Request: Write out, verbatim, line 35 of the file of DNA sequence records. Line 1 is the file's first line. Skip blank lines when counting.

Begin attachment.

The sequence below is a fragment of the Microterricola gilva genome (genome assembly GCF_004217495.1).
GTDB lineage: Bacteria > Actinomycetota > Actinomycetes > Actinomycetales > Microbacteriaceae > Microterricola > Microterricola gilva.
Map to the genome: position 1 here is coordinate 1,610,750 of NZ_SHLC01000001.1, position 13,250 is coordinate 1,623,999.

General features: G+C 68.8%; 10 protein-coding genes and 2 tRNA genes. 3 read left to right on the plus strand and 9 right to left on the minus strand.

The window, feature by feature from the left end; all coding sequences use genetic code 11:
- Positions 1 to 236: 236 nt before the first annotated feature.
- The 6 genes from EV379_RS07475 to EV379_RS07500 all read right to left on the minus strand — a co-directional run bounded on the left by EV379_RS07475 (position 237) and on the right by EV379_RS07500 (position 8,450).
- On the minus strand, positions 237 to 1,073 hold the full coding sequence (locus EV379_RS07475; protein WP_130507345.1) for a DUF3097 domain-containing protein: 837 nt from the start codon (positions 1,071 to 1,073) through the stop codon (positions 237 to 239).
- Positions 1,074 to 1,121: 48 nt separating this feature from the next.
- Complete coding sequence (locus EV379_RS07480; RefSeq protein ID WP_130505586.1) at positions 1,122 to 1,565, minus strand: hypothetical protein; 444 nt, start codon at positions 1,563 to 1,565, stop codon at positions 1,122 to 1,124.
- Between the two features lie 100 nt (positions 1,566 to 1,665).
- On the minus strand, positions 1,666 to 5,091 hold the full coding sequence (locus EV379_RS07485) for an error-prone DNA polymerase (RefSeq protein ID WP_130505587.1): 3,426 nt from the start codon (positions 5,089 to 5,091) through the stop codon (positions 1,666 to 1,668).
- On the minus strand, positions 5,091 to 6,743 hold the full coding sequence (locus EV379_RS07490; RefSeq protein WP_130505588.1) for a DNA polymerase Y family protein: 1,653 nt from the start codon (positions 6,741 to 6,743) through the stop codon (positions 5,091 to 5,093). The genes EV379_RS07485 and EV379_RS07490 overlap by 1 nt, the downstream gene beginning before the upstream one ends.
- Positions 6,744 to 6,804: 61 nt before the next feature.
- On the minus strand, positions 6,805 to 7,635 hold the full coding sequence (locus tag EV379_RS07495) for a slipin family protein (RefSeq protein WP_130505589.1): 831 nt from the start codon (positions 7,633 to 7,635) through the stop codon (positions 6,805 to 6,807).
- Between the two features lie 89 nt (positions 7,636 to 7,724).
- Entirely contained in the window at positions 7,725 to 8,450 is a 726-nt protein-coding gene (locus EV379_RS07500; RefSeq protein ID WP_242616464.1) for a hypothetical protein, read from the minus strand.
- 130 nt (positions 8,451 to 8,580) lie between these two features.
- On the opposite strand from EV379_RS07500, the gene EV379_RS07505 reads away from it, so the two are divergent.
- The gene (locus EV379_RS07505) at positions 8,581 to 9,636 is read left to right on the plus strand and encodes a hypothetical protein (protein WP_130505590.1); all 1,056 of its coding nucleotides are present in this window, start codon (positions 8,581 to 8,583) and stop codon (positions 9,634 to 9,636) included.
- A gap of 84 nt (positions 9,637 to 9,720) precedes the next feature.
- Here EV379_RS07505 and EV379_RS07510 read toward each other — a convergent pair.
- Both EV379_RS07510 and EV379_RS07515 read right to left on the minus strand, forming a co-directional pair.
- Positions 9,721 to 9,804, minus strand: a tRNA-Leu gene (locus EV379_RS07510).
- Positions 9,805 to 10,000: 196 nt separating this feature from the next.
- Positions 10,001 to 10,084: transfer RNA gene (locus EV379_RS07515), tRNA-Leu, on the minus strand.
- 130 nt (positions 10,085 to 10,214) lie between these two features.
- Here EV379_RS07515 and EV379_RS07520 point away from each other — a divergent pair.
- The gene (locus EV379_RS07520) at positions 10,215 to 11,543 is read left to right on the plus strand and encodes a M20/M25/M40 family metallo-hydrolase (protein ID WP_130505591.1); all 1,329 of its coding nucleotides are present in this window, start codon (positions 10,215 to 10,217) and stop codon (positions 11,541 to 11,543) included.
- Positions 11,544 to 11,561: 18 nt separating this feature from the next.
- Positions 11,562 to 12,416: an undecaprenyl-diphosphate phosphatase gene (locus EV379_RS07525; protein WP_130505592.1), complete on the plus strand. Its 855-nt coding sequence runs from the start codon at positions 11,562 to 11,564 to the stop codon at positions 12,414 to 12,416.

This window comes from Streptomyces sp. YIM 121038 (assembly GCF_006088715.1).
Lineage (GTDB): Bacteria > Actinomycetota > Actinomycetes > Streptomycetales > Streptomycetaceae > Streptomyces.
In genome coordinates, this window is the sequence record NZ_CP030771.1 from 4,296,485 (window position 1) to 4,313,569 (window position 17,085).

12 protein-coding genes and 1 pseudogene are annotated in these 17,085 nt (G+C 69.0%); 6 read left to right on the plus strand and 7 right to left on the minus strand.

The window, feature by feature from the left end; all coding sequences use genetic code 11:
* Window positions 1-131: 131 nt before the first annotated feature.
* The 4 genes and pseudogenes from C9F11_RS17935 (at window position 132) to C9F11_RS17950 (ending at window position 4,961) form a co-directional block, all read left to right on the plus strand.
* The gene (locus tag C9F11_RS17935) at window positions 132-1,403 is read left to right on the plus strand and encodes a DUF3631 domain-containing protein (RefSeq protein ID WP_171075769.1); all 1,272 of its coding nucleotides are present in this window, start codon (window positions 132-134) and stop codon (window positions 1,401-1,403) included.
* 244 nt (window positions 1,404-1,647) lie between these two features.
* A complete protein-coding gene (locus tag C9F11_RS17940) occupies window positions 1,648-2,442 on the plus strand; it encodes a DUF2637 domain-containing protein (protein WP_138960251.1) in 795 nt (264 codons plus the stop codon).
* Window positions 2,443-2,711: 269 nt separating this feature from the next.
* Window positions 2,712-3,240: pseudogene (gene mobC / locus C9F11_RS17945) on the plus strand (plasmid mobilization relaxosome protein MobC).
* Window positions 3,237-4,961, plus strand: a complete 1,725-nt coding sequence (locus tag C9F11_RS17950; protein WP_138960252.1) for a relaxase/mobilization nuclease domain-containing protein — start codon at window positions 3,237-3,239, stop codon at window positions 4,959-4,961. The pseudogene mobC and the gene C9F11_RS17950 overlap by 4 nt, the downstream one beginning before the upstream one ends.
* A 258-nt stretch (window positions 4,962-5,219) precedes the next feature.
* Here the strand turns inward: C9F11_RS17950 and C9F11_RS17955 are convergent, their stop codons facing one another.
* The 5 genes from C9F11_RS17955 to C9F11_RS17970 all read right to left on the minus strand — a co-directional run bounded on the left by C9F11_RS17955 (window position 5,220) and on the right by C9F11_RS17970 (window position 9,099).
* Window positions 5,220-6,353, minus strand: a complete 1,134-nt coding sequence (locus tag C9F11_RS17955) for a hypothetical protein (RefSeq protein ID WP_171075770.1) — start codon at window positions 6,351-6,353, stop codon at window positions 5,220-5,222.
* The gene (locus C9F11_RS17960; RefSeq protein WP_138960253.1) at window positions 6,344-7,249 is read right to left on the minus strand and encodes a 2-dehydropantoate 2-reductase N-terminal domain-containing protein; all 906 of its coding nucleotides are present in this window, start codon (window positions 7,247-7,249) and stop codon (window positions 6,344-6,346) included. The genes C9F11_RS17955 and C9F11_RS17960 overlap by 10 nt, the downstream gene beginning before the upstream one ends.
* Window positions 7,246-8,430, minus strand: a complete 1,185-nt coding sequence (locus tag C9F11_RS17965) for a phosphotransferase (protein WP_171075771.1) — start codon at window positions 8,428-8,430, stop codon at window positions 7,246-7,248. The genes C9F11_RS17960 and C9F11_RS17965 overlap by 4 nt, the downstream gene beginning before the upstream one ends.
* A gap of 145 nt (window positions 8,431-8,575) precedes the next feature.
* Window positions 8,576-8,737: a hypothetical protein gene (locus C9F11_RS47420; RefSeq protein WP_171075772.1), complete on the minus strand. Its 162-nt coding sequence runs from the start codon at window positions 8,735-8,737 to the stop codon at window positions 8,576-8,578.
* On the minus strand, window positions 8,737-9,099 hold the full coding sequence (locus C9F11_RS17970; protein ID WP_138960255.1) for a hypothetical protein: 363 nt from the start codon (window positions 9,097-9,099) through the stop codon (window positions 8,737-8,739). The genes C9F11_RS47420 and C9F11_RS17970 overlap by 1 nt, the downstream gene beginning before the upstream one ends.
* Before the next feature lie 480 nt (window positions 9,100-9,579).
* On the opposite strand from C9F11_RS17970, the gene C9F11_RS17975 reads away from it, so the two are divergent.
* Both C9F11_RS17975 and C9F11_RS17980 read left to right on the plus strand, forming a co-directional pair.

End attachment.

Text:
12 protein-coding genes and 1 pseudogene are annotated in these 17,085 nt (G+C 69.0%); 6 read left to right on the plus strand and 7 right to left on the minus strand.